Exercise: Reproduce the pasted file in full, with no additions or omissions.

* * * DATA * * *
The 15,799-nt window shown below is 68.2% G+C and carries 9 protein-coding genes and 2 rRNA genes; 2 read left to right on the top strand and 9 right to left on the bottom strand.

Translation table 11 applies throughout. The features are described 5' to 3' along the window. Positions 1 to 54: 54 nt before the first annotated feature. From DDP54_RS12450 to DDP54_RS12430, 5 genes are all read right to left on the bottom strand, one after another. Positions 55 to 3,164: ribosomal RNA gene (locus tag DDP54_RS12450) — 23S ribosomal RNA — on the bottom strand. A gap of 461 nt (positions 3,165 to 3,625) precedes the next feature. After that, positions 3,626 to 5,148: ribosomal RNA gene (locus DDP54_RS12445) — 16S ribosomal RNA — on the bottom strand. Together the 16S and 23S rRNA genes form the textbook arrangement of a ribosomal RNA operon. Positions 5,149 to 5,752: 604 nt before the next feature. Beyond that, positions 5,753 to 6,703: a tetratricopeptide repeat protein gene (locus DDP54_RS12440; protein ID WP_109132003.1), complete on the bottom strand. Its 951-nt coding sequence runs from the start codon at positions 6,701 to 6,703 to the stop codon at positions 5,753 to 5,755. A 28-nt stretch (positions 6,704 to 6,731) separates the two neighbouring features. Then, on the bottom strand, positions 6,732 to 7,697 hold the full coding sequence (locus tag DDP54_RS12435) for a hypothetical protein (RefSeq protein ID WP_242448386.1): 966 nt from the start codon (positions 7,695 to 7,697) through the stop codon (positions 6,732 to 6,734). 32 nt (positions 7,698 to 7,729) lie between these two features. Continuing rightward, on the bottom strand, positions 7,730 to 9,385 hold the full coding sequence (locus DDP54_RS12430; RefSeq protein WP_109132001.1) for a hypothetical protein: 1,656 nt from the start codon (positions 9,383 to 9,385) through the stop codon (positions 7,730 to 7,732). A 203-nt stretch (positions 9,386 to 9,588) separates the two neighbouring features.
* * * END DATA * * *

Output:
The 15,799-nt window shown below is 68.2% G+C and carries 9 protein-coding genes and 2 rRNA genes; 2 read left to right on the top strand and 9 right to left on the bottom strand.

Translation table 11 applies throughout. The features are described 5' to 3' along the window. Positions 1 to 54: 54 nt before the first annotated feature. From DDP54_RS12450 to DDP54_RS12430, 5 genes are all read right to left on the bottom strand, one after another. Positions 55 to 3,164: ribosomal RNA gene (locus tag DDP54_RS12450) — 23S ribosomal RNA — on the bottom strand. A gap of 461 nt (positions 3,165 to 3,625) precedes the next feature. After that, positions 3,626 to 5,148: ribosomal RNA gene (locus DDP54_RS12445) — 16S ribosomal RNA — on the bottom strand. Together the 16S and 23S rRNA genes form the textbook arrangement of a ribosomal RNA operon. Positions 5,149 to 5,752: 604 nt before the next feature. Beyond that, positions 5,753 to 6,703: a tetratricopeptide repeat protein gene (locus DDP54_RS12440; protein ID WP_109132003.1), complete on the bottom strand. Its 951-nt coding sequence runs from the start codon at positions 6,701 to 6,703 to the stop codon at positions 5,753 to 5,755. A 28-nt stretch (positions 6,704 to 6,731) separates the two neighbouring features. Then, on the bottom strand, positions 6,732 to 7,697 hold the full coding sequence (locus tag DDP54_RS12435) for a hypothetical protein (RefSeq protein ID WP_242448386.1): 966 nt from the start codon (positions 7,695 to 7,697) through the stop codon (positions 6,732 to 6,734). 32 nt (positions 7,698 to 7,729) lie between these two features. Continuing rightward, on the bottom strand, positions 7,730 to 9,385 hold the full coding sequence (locus DDP54_RS12430; RefSeq protein WP_109132001.1) for a hypothetical protein: 1,656 nt from the start codon (positions 9,383 to 9,385) through the stop codon (positions 7,730 to 7,732). A 203-nt stretch (positions 9,386 to 9,588) separates the two neighbouring features.